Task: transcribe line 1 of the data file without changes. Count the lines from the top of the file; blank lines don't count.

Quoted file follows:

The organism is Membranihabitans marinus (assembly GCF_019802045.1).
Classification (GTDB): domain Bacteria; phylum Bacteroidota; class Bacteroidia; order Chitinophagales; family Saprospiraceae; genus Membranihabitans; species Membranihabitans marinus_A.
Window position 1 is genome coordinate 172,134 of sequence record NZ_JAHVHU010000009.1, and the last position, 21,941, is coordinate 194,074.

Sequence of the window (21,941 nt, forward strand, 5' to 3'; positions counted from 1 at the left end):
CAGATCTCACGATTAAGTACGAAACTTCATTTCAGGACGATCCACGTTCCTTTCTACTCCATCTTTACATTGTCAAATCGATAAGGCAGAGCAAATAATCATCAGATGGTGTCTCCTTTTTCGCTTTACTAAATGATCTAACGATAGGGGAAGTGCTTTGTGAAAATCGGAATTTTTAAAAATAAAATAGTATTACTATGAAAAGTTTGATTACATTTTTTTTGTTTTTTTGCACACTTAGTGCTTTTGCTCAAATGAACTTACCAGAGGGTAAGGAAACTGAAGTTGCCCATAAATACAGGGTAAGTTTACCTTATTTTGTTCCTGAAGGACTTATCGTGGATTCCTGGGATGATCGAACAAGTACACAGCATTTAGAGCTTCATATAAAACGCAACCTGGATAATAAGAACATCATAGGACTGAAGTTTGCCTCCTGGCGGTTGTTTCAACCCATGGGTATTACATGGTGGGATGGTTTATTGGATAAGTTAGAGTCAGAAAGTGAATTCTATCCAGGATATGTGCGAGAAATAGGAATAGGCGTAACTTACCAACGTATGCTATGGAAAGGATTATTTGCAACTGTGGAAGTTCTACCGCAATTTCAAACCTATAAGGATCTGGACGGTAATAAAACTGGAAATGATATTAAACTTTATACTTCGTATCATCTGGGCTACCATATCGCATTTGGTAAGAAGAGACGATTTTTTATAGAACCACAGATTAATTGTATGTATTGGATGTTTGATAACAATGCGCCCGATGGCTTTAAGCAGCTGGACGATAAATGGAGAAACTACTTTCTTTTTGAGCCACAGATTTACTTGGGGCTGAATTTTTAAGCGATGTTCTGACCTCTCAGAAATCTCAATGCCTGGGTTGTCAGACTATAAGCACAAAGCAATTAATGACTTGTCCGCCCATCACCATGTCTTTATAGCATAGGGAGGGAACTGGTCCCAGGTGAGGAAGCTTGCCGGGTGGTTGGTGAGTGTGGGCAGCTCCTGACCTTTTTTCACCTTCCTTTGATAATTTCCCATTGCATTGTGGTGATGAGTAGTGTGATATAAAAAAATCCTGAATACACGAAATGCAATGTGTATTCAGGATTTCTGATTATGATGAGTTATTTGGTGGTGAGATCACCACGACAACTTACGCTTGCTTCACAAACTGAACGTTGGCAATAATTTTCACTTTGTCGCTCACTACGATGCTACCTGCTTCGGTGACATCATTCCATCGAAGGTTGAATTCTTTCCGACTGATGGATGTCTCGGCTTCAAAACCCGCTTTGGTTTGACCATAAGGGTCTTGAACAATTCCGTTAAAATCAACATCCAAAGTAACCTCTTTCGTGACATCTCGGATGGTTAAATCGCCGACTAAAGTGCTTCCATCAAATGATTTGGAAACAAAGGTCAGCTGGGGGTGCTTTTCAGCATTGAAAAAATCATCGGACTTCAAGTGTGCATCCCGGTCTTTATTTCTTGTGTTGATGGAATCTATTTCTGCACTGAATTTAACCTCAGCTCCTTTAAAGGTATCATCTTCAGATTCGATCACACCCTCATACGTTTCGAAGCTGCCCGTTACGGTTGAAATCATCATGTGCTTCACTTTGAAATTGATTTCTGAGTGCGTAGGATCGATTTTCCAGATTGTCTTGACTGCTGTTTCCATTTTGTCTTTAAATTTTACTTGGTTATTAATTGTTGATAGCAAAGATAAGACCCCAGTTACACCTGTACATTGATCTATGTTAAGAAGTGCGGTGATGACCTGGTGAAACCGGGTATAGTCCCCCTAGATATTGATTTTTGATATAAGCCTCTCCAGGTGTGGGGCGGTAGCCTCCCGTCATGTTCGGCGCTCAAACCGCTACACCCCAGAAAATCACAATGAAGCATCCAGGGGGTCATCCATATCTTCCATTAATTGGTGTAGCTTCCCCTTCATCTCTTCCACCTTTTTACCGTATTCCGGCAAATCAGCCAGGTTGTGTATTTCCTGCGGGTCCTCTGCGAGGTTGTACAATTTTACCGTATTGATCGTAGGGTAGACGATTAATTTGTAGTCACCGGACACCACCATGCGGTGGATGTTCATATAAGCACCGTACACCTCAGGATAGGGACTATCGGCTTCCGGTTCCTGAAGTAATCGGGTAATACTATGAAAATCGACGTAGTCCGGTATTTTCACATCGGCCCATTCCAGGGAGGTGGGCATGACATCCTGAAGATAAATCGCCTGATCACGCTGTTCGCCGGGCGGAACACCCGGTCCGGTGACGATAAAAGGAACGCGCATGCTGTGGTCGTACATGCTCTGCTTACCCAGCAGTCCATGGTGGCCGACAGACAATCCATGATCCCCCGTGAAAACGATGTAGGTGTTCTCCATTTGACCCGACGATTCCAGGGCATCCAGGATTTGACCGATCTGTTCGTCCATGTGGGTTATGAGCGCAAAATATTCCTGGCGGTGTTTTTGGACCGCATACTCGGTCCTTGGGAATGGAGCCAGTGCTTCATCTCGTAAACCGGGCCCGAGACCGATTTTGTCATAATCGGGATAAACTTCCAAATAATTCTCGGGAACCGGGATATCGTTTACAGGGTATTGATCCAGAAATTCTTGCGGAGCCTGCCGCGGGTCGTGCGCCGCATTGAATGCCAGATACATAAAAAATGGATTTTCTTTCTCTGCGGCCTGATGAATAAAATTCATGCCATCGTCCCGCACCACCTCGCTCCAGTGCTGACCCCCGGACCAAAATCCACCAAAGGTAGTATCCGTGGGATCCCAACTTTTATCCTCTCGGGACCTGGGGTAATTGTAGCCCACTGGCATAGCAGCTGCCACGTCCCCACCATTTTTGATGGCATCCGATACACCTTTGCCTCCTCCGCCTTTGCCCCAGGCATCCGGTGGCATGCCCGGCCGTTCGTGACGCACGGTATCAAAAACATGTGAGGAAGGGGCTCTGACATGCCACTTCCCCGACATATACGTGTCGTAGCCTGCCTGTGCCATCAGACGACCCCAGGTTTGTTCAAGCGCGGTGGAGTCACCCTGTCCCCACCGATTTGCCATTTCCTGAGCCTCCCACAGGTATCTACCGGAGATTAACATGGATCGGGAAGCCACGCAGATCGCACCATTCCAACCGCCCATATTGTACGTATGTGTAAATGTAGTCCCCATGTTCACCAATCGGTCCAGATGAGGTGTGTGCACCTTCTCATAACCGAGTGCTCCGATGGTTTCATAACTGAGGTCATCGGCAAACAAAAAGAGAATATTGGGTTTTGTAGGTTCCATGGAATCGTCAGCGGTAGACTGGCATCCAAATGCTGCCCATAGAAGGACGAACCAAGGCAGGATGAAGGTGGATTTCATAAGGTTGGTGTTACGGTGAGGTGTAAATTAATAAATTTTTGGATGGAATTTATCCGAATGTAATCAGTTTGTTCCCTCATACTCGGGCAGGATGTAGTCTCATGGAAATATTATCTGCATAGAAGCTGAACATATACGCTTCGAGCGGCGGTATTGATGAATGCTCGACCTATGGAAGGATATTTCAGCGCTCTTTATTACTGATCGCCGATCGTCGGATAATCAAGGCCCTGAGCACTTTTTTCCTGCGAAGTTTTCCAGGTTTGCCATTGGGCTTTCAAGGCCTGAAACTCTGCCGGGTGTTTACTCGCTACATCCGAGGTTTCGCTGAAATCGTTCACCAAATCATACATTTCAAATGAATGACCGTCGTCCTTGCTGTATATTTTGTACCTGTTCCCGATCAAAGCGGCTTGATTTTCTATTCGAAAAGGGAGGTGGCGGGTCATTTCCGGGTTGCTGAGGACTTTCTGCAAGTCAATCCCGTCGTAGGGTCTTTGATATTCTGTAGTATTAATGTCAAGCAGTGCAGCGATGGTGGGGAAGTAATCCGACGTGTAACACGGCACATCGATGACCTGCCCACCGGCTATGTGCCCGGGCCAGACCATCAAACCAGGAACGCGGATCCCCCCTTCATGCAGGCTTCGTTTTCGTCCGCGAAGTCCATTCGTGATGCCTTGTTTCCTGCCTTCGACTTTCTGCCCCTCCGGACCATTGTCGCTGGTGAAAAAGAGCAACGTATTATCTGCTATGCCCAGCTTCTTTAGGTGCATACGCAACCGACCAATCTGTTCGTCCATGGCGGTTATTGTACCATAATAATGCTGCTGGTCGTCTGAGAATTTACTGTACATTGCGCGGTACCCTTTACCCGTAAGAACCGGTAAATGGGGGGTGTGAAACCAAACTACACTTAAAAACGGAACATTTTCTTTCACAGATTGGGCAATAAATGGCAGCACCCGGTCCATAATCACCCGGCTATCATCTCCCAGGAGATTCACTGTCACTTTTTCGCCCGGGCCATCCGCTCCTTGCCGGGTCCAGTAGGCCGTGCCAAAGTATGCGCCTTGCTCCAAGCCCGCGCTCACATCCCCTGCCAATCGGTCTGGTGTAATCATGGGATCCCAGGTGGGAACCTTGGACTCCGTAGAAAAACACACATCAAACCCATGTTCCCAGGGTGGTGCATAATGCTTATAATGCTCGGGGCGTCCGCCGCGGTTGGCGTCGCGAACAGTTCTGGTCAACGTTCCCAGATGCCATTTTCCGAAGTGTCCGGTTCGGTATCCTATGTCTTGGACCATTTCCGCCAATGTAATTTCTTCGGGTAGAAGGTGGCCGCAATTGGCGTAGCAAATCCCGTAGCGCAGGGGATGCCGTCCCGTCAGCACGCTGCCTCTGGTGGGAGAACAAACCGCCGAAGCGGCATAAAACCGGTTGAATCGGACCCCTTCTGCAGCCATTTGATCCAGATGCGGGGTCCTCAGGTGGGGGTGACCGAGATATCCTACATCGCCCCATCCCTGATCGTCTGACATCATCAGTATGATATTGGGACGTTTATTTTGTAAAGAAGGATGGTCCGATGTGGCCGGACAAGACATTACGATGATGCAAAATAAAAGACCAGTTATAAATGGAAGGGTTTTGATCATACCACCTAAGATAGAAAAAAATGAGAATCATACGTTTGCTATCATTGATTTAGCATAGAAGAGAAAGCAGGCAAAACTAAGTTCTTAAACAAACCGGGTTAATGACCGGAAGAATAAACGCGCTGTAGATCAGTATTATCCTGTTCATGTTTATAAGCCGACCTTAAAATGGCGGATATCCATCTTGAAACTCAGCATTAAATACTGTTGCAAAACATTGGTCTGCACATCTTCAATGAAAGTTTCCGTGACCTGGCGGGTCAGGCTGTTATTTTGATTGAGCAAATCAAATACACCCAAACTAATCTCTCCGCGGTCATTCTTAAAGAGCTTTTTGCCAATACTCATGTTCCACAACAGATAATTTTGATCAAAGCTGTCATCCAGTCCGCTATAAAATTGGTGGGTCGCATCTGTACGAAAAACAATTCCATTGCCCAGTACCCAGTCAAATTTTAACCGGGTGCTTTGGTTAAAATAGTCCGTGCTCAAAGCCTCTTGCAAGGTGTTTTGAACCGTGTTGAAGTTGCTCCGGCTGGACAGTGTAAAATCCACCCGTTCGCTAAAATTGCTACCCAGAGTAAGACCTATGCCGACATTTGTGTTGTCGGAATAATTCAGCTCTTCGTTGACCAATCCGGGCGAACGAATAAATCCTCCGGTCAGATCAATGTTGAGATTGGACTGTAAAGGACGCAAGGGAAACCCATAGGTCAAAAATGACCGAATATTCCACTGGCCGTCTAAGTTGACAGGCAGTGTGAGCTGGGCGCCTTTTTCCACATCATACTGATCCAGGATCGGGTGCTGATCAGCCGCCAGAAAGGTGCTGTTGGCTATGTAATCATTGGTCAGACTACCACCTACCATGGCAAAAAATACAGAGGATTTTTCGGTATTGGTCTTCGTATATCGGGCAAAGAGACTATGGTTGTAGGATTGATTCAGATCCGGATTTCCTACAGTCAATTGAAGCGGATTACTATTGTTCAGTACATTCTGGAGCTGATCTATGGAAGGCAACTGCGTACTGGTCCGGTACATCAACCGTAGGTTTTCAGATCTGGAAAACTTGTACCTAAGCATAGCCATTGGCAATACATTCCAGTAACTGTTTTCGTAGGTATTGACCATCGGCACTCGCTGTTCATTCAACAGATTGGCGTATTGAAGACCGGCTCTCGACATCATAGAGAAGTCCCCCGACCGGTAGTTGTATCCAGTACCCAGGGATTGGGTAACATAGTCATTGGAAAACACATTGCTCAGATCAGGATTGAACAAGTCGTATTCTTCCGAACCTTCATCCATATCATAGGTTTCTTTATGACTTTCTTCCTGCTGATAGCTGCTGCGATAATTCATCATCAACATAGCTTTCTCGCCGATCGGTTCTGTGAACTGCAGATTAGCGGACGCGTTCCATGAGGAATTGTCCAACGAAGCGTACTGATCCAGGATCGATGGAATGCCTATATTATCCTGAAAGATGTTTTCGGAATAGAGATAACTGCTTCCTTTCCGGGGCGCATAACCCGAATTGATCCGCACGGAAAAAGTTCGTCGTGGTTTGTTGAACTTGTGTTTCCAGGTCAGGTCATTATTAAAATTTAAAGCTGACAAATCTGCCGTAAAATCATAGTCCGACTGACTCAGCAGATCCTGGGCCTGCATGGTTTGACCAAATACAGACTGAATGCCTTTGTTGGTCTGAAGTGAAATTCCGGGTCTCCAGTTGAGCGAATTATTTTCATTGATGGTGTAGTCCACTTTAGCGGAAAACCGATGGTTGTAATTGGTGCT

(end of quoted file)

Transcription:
The organism is Membranihabitans marinus (assembly GCF_019802045.1).